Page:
By Andrés Muñoz

Human beings love to debate. As sentient beings who now think and reason after millions of years of evolution, we’ve reached our current point in history thanks to exploring ideas and perspectives. Whether it was Greek philosophers, Buddhist Monks, or Europeans during the Enlightenment, passionate discourse and rhetoric opened new doors that humanity could explore and advance through. 

Cut to 2022: what if these doors of perception were not shown by a real conversation between understanding individuals but created by a social media network’s algorithm? Where would they take us? Are we still wanting to engage in discourse with people with different opinions? Or are these social networks pigeonholing us into marketable chunks of humans that think alike and want to stay only with those we agree with? Let’s check out social media’s effect on us having valuable conversations and see what we can do about it.

A Mind In A Chamber

When you like something on social media, the platform’s algorithm—be it Facebook, Instagram or another—will provide you with content and ideas that are generally related to what you like. This happens so that your profile may be easily categorised for advertising purposes. For better or worse, the algorithm creates a mini-universe for you (or echo chamber), exposing you to things you like and actively sparing you from the things you don’t. 

This is not new. A University of Cambridge study in 2014 found that a computer’s judgement of a person is better than humans’ based on the data from the “likes” you have. With 10 likes, a computer could predict an individual’s preferences better than their coworkers. With 70, better than their friends, 150, better than their parents or relatives, and with 300 likes, the computer would know a person better than their own spouse. Add to that your entire sharing, commenting, and browsing history—all providing information—how could they not create a perfect little universe for you? Anyway, how willing would you be to interact with those with opposing stances to things you hold dear?

“Good Point… You’re Right” – Intellectual Humility And Online Discussions

When something is posted publicly, your commitment to a statement solidifies, and your stance on something becomes more stubborn. This can be up to such a point that you might refuse information that could change your mind. A case in point is the countless politicians, artists and celebrities being called out on tweets that they posted long before the rise of their celebrity status. Have they grown in their understanding of the world since they posted that content? One would hope so!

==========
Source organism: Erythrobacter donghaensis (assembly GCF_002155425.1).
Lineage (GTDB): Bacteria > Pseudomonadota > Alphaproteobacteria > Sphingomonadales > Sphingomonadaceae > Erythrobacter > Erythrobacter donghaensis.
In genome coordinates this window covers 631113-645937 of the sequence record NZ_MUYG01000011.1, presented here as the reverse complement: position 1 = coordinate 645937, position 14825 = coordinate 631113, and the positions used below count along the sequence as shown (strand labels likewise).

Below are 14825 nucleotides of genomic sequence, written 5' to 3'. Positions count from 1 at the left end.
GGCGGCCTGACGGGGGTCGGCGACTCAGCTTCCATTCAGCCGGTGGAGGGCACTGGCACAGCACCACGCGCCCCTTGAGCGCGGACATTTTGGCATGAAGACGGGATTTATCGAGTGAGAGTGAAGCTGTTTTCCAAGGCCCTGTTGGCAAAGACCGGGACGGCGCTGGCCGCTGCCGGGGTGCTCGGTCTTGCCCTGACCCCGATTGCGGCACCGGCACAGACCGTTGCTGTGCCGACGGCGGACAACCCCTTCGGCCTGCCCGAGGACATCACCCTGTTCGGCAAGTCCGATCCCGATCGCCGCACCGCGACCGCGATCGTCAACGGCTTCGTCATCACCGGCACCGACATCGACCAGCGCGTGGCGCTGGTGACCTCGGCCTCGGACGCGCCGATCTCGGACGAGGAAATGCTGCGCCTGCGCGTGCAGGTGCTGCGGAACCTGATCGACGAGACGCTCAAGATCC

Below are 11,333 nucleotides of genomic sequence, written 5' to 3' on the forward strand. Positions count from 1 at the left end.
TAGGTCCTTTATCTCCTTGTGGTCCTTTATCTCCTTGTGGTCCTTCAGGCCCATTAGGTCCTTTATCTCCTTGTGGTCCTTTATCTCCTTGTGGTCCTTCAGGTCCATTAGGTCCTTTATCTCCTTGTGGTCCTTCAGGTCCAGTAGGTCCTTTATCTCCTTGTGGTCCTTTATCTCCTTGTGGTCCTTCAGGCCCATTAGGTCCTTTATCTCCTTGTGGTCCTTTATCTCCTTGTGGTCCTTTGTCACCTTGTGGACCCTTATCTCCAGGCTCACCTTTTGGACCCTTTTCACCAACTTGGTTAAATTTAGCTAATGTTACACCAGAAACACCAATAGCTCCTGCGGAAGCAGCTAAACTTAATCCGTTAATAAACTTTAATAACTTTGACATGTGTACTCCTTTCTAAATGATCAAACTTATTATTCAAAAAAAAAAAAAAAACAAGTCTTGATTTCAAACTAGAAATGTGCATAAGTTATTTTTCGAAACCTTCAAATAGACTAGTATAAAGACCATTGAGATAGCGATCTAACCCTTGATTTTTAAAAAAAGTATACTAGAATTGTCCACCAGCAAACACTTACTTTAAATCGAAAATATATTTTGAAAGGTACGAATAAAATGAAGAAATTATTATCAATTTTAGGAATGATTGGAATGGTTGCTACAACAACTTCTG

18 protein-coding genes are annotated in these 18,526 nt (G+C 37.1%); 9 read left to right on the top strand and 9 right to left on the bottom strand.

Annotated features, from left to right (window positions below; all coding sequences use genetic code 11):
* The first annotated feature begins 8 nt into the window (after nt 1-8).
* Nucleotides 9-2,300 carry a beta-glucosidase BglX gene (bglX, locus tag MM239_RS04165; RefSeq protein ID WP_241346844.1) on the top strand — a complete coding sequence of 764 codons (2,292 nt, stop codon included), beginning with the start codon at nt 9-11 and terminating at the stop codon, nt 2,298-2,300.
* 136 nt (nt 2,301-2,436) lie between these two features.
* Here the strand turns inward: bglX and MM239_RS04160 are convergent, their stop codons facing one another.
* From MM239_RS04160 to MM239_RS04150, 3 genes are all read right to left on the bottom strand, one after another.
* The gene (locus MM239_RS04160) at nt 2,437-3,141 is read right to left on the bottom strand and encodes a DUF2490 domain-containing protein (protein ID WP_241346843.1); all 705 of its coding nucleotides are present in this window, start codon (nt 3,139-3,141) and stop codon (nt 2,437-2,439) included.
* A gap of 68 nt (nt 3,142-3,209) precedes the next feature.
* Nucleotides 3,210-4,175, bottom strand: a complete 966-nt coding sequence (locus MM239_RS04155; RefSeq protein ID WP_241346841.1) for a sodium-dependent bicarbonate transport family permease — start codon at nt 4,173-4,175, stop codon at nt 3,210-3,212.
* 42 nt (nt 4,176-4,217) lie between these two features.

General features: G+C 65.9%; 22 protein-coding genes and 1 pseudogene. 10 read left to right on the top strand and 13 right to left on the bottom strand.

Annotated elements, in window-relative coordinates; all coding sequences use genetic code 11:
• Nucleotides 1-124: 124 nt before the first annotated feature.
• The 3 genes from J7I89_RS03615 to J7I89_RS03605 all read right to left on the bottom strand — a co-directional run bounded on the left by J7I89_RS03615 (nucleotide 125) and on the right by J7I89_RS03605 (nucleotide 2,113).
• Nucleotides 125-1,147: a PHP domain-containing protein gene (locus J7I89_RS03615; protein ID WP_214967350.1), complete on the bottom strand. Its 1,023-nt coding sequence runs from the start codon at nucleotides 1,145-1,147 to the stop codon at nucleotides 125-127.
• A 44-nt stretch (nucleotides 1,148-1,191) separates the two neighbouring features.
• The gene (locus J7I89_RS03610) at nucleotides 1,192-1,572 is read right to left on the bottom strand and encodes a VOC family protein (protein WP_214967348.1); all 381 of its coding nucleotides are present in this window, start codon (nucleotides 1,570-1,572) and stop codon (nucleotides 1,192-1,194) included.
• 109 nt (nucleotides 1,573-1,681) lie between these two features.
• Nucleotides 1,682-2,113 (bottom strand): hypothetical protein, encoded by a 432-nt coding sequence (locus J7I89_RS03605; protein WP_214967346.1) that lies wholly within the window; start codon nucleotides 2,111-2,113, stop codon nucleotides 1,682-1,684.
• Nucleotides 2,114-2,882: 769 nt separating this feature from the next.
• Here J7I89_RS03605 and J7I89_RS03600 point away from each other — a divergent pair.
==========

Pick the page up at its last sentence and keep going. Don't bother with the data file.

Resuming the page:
This is another critical element of intellectual humility. Being the bigger person and saying yes, I was wrong. Not everything should boil down to simply a debate on a Facebook thread or YouTube comments section. 

The problem, however, is that when people generally discuss an issue on the internet, the objective of the conversation is to “win the debate”. To have the last word. To be right. The search for the truth is often discarded from the start when both parties speak only to counter and not to be understood.

Echo Chambers And Polarisation: What To Do?

Echo chambers help reinforce the biases we have. We end up believing that we know more than what we actually know. We are constantly exposed to confirmation bias, where what we agree upon is celebrated. Anything that might be against our group’s thoughts is regarded as untrue, irrelevant, or outright wrong. Shouldn’t we approach issues from a more open perspective so we can have an opportunity to embrace our intellectual humility? 

When was the last time an honest debate and conversation opened your mind and allowed you to embrace the opinions and perspectives of others without antagonising anyone in the discussion?

While recent studies from Dartmouth College show that polarisation results in more voters finding themselves on opposite ends of the political spectrum rather than in the middle, the more intellectually humble we are, the better chances of us meeting halfway. 

So how do we avoid the confirmation bias present in echo chambers? 

First, we admit that it might exist. We embrace our intellectual humility and be open enough to acknowledge that we don’t have all the information and take on board different viewpoints with curiosity and respect. 

Secondly, we create a growth mindset. Nothing is static; our minds mean to grow and learn from the past, so it is natural for you to learn about different viewpoints. Whether you agree with them or not, it is valuable information you will now possess. 

Lastly, focus on finding the truth! Don’t have conversations to “win” them, but try to learn something from them. What other strategies do you think might enhance your intellectual humility? 

Let us know your thoughts on this and see if you can change our minds!